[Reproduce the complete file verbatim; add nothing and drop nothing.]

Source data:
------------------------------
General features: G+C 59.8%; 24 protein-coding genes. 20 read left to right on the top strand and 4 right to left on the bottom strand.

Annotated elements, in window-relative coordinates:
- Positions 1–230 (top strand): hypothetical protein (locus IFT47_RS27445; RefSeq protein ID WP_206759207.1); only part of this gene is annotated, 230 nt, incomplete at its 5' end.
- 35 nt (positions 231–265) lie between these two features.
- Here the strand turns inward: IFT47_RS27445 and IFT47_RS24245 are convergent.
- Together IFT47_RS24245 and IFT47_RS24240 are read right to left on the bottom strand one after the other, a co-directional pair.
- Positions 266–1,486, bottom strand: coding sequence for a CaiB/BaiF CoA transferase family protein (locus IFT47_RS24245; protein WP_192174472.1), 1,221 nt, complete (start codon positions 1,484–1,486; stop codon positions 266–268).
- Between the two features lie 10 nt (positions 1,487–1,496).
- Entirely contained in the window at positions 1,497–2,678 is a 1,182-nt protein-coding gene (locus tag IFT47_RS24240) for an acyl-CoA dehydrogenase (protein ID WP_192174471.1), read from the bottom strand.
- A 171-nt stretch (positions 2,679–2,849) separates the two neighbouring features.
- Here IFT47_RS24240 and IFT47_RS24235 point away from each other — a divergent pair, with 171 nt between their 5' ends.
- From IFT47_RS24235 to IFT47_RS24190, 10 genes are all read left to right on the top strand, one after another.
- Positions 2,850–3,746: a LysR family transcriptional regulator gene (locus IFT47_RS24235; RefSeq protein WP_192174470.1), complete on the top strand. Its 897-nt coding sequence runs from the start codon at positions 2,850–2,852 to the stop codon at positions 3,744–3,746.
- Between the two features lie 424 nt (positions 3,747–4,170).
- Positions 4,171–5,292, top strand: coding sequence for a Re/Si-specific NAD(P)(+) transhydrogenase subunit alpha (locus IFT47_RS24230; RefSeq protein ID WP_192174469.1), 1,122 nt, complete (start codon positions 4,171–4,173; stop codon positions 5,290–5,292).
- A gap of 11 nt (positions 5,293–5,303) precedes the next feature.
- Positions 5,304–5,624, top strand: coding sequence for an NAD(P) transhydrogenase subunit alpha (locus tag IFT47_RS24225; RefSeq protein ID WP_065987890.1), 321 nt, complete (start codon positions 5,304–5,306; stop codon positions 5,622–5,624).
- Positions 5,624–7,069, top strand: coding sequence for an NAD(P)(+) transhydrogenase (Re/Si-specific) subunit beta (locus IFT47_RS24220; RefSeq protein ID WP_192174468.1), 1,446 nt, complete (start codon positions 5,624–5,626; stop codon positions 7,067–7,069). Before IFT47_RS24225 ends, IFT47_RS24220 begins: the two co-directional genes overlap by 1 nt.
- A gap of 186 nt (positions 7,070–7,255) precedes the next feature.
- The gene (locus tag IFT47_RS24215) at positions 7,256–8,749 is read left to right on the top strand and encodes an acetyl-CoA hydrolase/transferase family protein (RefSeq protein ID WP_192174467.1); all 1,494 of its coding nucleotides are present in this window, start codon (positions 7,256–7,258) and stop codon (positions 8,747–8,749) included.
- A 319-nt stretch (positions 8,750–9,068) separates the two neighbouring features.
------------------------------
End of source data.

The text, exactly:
General features: G+C 59.8%; 24 protein-coding genes. 20 read left to right on the top strand and 4 right to left on the bottom strand.

Annotated elements, in window-relative coordinates:
- Positions 1–230 (top strand): hypothetical protein (locus IFT47_RS27445; RefSeq protein ID WP_206759207.1); only part of this gene is annotated, 230 nt, incomplete at its 5' end.
- 35 nt (positions 231–265) lie between these two features.
- Here the strand turns inward: IFT47_RS27445 and IFT47_RS24245 are convergent.
- Together IFT47_RS24245 and IFT47_RS24240 are read right to left on the bottom strand one after the other, a co-directional pair.
- Positions 266–1,486, bottom strand: coding sequence for a CaiB/BaiF CoA transferase family protein (locus IFT47_RS24245; protein WP_192174472.1), 1,221 nt, complete (start codon positions 1,484–1,486; stop codon positions 266–268).
- Between the two features lie 10 nt (positions 1,487–1,496).
- Entirely contained in the window at positions 1,497–2,678 is a 1,182-nt protein-coding gene (locus tag IFT47_RS24240) for an acyl-CoA dehydrogenase (protein ID WP_192174471.1), read from the bottom strand.
- A 171-nt stretch (positions 2,679–2,849) separates the two neighbouring features.
- Here IFT47_RS24240 and IFT47_RS24235 point away from each other — a divergent pair, with 171 nt between their 5' ends.
- From IFT47_RS24235 to IFT47_RS24190, 10 genes are all read left to right on the top strand, one after another.
- Positions 2,850–3,746: a LysR family transcriptional regulator gene (locus IFT47_RS24235; RefSeq protein WP_192174470.1), complete on the top strand. Its 897-nt coding sequence runs from the start codon at positions 2,850–2,852 to the stop codon at positions 3,744–3,746.
- Between the two features lie 424 nt (positions 3,747–4,170).
- Positions 4,171–5,292, top strand: coding sequence for a Re/Si-specific NAD(P)(+) transhydrogenase subunit alpha (locus IFT47_RS24230; RefSeq protein ID WP_192174469.1), 1,122 nt, complete (start codon positions 4,171–4,173; stop codon positions 5,290–5,292).
- A gap of 11 nt (positions 5,293–5,303) precedes the next feature.
- Positions 5,304–5,624, top strand: coding sequence for an NAD(P) transhydrogenase subunit alpha (locus tag IFT47_RS24225; RefSeq protein ID WP_065987890.1), 321 nt, complete (start codon positions 5,304–5,306; stop codon positions 5,622–5,624).
- Positions 5,624–7,069, top strand: coding sequence for an NAD(P)(+) transhydrogenase (Re/Si-specific) subunit beta (locus IFT47_RS24220; RefSeq protein ID WP_192174468.1), 1,446 nt, complete (start codon positions 5,624–5,626; stop codon positions 7,067–7,069). Before IFT47_RS24225 ends, IFT47_RS24220 begins: the two co-directional genes overlap by 1 nt.
- A gap of 186 nt (positions 7,070–7,255) precedes the next feature.
- The gene (locus tag IFT47_RS24215) at positions 7,256–8,749 is read left to right on the top strand and encodes an acetyl-CoA hydrolase/transferase family protein (RefSeq protein ID WP_192174467.1); all 1,494 of its coding nucleotides are present in this window, start codon (positions 7,256–7,258) and stop codon (positions 8,747–8,749) included.
- A 319-nt stretch (positions 8,750–9,068) separates the two neighbouring features.